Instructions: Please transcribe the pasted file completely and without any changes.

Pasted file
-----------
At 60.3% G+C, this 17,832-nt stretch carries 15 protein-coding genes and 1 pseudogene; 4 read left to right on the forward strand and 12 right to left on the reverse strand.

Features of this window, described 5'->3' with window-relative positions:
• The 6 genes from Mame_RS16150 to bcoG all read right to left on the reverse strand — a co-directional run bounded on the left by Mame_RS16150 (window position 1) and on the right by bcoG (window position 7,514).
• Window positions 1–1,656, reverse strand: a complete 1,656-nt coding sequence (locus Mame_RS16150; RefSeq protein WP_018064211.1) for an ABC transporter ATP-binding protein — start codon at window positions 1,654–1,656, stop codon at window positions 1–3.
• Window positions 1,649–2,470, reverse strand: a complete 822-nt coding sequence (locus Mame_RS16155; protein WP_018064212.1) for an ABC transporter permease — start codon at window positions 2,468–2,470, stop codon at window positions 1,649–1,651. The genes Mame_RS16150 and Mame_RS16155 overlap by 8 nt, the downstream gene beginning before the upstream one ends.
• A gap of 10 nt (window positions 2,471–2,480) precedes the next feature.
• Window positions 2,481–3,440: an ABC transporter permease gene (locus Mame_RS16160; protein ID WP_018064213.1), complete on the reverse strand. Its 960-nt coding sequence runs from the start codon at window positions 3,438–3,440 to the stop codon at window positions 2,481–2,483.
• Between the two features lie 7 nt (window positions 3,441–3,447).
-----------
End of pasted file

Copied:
At 60.3% G+C, this 17,832-nt stretch carries 15 protein-coding genes and 1 pseudogene; 4 read left to right on the forward strand and 12 right to left on the reverse strand.

Features of this window, described 5'->3' with window-relative positions:
• The 6 genes from Mame_RS16150 to bcoG all read right to left on the reverse strand — a co-directional run bounded on the left by Mame_RS16150 (window position 1) and on the right by bcoG (window position 7,514).
• Window positions 1–1,656, reverse strand: a complete 1,656-nt coding sequence (locus Mame_RS16150; RefSeq protein WP_018064211.1) for an ABC transporter ATP-binding protein — start codon at window positions 1,654–1,656, stop codon at window positions 1–3.
• Window positions 1,649–2,470, reverse strand: a complete 822-nt coding sequence (locus Mame_RS16155; protein WP_018064212.1) for an ABC transporter permease — start codon at window positions 2,468–2,470, stop codon at window positions 1,649–1,651. The genes Mame_RS16150 and Mame_RS16155 overlap by 8 nt, the downstream gene beginning before the upstream one ends.
• A gap of 10 nt (window positions 2,471–2,480) precedes the next feature.
• Window positions 2,481–3,440: an ABC transporter permease gene (locus Mame_RS16160; protein ID WP_018064213.1), complete on the reverse strand. Its 960-nt coding sequence runs from the start codon at window positions 3,438–3,440 to the stop codon at window positions 2,481–2,483.
• Between the two features lie 7 nt (window positions 3,441–3,447).